Accuracy, not Brevity

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Smith-Cumming as Captain R.N. (Retired)

If one looks at Christopher Andrew’s Oxford Dictionary of National Biography entry (subscription required) for Sir Mansfield G. Smith-Cumming, the first head of the Secret Intelligence Service, we find the following covering his early service in the Royal Navy:

After entering the training ship Britannia at the age of thirteen, he began his career afloat as acting sub-lieutenant on HMS Bellerophon. He served in operations against Malay pirates during 1875–6 and in Egypt in 1883. He suffered, however, from severe seasickness and in 1885 he was placed on the retired list.

I realise that brevity is of great importance in notices like this, but this is taking it too far. Smith (as he was until 1889) did not begin ‘his career afloat as acting sub-lieutenant’. He began his career in the Royal Navy when he joined the training ship Britannia at Dartmouth in January 1872, in the same term as a number of boys who went on to flag rank, and one term ahead of John Jellicoe. After the standard four terms (two years) at Dartmouth he passed out with a second class in study, which allowed him six months’ sea time out of a possible twelve towards the rating of Midshipman, meaning he had to wait six months before being promoted. He joined the corvette Modeste in January 1874 which went out to the China Station. He was rated Midshipman on 20 June. He is noted as being with a naval brigade from 3 December 1875 to 5 January 1876. This was a brigade landed in Malaya during the Perak War. Smith was later granted the Perak Medal (although I have been unable to ascertain what the nature of this medal was). The crew of Modeste was relieved in May 1877 and he returned home in the troopship Tamar. After foreign service leave he was sent to join the ironclad Bellerophon, flagship on the North America and West Indies Station, where he remained until November 1878. Between May and June 1878 he was lent to the sloop Sirius, and on 20 June of that year he passed his seamanship examination for the rank of Lieutenant, becoming an Acting Sub-Lieutenant. He attained 605 marks out of a possible 1,000, and was given a third class certificate.

So, Smith-Cumming enjoyed four years of service at sea before he ‘began his career afloat’, which perhaps might be better represented in his ODNB entry. At a later point I will go into the rest of his brief career on the active list of the Royal Navy.

Sources consulted:
The National Archives, Kew.
ADM 13/216.
ADM 196/20/123.
ADM 196/39/377.

 

 

 

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A Naval Officer at Cambridge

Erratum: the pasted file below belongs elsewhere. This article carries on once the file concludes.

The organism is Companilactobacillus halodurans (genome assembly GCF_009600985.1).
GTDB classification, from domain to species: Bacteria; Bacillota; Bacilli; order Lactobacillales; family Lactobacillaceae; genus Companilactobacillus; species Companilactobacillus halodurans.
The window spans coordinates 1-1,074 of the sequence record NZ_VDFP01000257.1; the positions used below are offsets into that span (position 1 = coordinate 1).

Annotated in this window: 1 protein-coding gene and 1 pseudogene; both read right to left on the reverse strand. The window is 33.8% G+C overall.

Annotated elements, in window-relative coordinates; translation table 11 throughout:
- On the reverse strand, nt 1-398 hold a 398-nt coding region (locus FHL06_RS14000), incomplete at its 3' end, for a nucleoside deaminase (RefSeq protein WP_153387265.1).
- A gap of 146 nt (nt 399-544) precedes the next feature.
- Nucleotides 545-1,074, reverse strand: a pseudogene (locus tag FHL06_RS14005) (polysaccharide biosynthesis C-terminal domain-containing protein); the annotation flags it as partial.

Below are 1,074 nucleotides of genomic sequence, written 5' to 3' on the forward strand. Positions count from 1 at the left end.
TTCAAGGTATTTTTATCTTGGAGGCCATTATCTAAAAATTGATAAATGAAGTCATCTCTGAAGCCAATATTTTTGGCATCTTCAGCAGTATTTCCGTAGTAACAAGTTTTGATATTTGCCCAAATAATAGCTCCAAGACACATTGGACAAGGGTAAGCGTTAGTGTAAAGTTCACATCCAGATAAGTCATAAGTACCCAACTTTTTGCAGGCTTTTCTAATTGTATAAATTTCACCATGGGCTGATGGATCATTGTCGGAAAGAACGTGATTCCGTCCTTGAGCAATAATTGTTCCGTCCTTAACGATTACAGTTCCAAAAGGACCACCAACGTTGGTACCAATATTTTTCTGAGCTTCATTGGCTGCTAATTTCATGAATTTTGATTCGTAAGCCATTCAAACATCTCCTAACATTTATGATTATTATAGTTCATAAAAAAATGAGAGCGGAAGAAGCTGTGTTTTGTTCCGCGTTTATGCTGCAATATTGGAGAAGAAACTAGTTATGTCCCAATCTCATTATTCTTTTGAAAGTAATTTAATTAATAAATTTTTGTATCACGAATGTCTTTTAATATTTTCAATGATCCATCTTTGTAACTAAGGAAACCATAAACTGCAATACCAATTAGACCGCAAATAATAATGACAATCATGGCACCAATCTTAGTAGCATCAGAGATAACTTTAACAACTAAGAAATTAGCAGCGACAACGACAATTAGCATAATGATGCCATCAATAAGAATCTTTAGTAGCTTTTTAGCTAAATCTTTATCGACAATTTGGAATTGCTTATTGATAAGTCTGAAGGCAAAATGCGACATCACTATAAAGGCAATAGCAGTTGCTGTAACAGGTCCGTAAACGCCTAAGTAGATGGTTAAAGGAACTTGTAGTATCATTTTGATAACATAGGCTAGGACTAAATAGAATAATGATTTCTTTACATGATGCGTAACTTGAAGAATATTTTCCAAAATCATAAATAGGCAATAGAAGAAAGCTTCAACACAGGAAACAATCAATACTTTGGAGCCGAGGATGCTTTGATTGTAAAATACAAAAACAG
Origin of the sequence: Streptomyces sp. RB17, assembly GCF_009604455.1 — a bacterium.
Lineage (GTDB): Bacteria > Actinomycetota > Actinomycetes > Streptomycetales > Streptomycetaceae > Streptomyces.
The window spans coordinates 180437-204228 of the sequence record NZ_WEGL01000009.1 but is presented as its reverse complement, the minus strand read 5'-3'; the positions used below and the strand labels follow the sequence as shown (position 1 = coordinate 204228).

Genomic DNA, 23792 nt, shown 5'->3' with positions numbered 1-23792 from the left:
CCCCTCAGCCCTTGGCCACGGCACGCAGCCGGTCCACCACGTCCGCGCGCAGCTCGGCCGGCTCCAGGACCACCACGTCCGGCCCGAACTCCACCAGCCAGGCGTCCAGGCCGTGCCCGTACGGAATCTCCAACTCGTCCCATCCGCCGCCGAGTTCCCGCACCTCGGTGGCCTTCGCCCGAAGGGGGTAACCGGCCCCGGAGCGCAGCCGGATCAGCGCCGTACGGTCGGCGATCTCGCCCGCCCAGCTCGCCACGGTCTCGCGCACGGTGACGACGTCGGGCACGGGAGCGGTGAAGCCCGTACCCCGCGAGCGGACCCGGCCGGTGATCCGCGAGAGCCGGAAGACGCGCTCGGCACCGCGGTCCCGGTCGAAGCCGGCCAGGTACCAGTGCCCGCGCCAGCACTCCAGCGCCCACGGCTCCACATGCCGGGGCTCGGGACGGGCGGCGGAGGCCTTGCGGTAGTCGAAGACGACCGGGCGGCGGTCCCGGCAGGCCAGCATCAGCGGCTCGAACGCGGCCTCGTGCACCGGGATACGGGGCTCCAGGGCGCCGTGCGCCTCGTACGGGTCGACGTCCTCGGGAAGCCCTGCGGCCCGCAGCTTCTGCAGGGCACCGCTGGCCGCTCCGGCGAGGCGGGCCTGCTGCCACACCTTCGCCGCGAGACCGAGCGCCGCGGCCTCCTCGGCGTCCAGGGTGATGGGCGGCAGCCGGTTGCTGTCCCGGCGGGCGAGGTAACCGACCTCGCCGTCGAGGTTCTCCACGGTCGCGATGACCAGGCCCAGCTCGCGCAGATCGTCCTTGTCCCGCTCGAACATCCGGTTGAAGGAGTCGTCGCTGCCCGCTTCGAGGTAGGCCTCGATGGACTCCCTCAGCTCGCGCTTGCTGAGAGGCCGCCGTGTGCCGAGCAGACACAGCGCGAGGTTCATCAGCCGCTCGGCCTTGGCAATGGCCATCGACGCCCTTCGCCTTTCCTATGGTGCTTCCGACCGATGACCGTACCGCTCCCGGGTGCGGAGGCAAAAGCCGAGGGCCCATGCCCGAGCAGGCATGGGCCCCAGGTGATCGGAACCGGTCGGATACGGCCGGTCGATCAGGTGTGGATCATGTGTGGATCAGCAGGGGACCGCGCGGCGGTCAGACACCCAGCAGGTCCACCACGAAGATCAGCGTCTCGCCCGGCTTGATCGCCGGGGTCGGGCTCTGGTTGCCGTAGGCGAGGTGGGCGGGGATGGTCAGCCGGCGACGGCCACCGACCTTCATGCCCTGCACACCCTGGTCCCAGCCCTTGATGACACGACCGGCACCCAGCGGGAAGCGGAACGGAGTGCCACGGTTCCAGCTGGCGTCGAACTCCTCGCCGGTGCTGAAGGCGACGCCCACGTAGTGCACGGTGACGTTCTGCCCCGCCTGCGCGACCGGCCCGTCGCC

Wilmot Fawkes as Vice-Admiral
Sir Wilmot Fawkes as a Vice-Admiral.

In his memoirs, Thirty-six Years at the Admiralty, Sir Charles Walker, at one time head of the branch in large part responsible for manning the Royal Navy, sought to illustrate the stagnation of the Navy around 1870 on account of the congestion in the various ranks of the Fleet, which was to some extent remedied (or altered) by the introduction of a universal system of compulsory retirement in that year.

Half-pay was of frequent occurrence, even for the junior ranks, and I recollect the late Admiral Sir Wilmot Fawkes telling me that, on his being specially promoted to lieutenant for passing his examinations with credit, he was relegated to half-pay for two years. He took the opportunity of going to Cambridge University.

This is not quite true. Fawkes (of the same family as the notorious gunpowder plotter) was promoted to the rank of Lieutenant on 19 November 1867. He remained on half pay until 1 April 1868, when he was appointed to the ironclad Prince Consort for service in the Mediterranean. He served there for the whole of the ship’s commission, which ended on 20 October 1871. He then went on seven week’s full paid leave before returning to half pay, where he remained until October 1873 (which is an interval of almost two years, but not quite). Walker’s claim that Fawkes went on two years’s half pay on promotion is therefore false.

I already knew that Fawkes had at some point attended St. John’s College, Cambridge (it is mentioned in his Times obituary), where he had been a Fellow Commoner (a student who ate in the common room but did not attend on a scholarship or an exhibition, therefore someone of means). Thanks to David Underdown (@DavidUnderdown9), who pointed me towards the ACAD database, I now know that Fawkes matriculated (joined) in Lent Term 1872. So not, as Walker claimed, right after promotion, but over four years later. Sadly, it is not known when Fawkes left Cambridge. Thanks to the same catalogue we see that two of his brothers also studied there, as well as his uncle (another Fellow Commoner).

If we look at the service records of three other officers who joined the Navy with Fawkes in September 1860 (Arthur C. B. Bromley, Sir Reginald N. Custance, Sir Arthur D. Fanshawe) it would appear that he was unique in having any half pay at all in his early Lieutenant’s service, let alone the opportunity of exploiting it by attending the University of Cambridge. If a historian wants an example of a junior officer having to languish on half pay in this time, he will have to look elsewhere.